Humza Yousaf to quit as Scotland's First Minister after turbulent year as SNP leader

Humza Yousaf has confirmed he will resign as First Minister after barely a year in the top job in Scottish politics.

The SNP leader chose to quit after it became clear he would lose a motion of no confidence at Holyrood this week.

He will remain as First Minister until the conclusion of an SNP leadership contest to pick his successor.

Yousaf's sudden downfall was brought about after he decided to terminate the Bute House Agreement on April 25.

The abrupt end to the powersharing deal between the Greens and the SNP left the environmentalists furious.

Co-leaders Patrick Harvie and Lorna Slater then made it clear they would support a vote of no confidence against Yousaf.

The depth of the Greens' anger caught the First Minister and his Cabinet off guard. Despite a desperate attempt to repair relations, the SNP leader had concluded by Sunday evening he would have to resign.

Speaking at Bute House today, Yousaf said: "My hope was I would continue working with the Greens in a less formal arrangement as the SNP moved into a new phase of minority government.

"Unfortunately in ending the Bute House Agreement in the manner that I did, I clearly underestimated the level of hurt and upset I caused Green colleagues.

"For a minority government to be able to govern effectively and efficiently, trust when working with the opposition is clearly fundamental.

"While a route through this week's motion of no confidence was absolutely possible, I am not willing to trade my values and principles, or do deals with whomever, simply for retaining power.

"Therefore, after spending the weekend reflecting on what is best for my party, for the government, and for the country I lead, I have concluded that repairing our relationship across the political divide can only be done with someone else at the helm.

"I have informed the SNP's national secretary of my intention to stand down as party leader, and ask she commences a leadership contest for my replacement as soon as possible.

"In order to ensure a smooth and orderly transition, it is my intention to continue as First Minister until my successor has been elected."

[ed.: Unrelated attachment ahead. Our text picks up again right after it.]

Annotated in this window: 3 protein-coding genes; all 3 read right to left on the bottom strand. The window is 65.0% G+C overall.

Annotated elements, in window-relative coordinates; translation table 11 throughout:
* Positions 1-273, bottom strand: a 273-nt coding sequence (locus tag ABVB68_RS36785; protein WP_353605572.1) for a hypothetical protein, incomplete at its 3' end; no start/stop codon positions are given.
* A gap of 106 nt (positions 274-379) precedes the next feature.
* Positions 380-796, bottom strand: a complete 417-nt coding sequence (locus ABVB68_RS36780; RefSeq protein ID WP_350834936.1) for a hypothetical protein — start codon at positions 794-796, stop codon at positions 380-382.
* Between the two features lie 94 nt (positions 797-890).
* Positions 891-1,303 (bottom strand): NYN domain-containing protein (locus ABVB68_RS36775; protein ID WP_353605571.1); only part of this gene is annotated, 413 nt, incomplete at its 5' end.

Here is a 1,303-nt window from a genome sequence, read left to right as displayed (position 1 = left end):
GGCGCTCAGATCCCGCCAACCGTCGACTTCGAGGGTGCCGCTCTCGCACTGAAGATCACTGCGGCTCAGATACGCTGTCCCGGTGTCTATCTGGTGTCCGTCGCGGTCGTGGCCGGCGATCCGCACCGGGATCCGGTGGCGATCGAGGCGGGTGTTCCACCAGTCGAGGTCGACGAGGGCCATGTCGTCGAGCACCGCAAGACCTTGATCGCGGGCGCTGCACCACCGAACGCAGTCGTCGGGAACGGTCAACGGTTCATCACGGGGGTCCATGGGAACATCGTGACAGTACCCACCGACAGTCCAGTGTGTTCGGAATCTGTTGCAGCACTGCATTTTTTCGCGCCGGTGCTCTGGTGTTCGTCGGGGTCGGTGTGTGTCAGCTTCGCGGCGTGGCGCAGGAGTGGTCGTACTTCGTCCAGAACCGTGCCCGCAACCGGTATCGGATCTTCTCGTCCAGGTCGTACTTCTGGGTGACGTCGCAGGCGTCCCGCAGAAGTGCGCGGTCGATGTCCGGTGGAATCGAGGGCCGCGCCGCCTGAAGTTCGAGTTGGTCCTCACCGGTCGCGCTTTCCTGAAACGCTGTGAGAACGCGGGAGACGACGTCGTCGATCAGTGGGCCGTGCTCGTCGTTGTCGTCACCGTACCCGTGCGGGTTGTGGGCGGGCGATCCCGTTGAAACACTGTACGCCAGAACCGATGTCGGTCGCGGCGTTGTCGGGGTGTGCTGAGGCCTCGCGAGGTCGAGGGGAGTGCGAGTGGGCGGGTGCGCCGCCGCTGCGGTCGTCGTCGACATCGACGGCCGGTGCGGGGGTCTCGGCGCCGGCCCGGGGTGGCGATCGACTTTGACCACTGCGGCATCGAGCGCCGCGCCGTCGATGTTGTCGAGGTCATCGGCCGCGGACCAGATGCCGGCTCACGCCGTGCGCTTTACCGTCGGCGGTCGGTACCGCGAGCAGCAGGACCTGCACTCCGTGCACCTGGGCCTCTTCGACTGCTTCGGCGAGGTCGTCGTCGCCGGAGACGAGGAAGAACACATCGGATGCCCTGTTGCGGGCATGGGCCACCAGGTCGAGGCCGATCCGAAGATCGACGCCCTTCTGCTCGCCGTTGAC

Humza Yousaf arrives at Bute House to announce his resignation -Credit:Callum Moffat / Daily Record
Humza Yousaf arrives at Bute House to announce his resignation -Credit:Callum Moffat / Daily Record

Scottish Labour leader Anas Sarwar has said there must be a Scottish election after the First Minister's resignation.

He thanked Yousaf for his public service and wished him and his family the best for the future.

He said: “Scotland faces the biggest challenges since devolution but it now has a dysfunctional, chaotic and divided SNP government.

“All this at a time when our country needs strong leadership to get us through the twin challenges of the economic crisis and the crisis in our NHS.

“The SNP are a divided party which is out of ideas and incapable of rising to the challenges Scotland faces.

“They cannot impose another unelected First Minister on Scotland in a backroom deal, the people of Scotland should decide who leads our country. There must be an election – it’s time for change and Scottish Labour is ready to deliver it.”

Greens co-leader Patrick Harvie said the development was “regrettable” but welcomed the “personal responsibility” the SNP leader had taken.

He said: “Humza Yousaf is right to resign. His position was no longer tenable after he broke the bonds of trust with the Scottish Greens and with everyone who wanted a stable, progressive, pro-independence government. It is regrettable that it has ended this way, it didn’t need to. We draw no satisfaction or pleasure from this.

“But the Scottish Greens could no longer have confidence in Humza Yousaf after he chose to unilaterally end the Bute House Agreement. In doing so he let down the large majority of Scottish Green and SNP members who approved the agreement who wanted it to work.

“He chose to end a stable majority government and jeopardised the progressive policy programme that both parties had committed to and were working to deliver.

“It is to his credit that he has taken personal responsibility. Now though is the time to return to some stability.”

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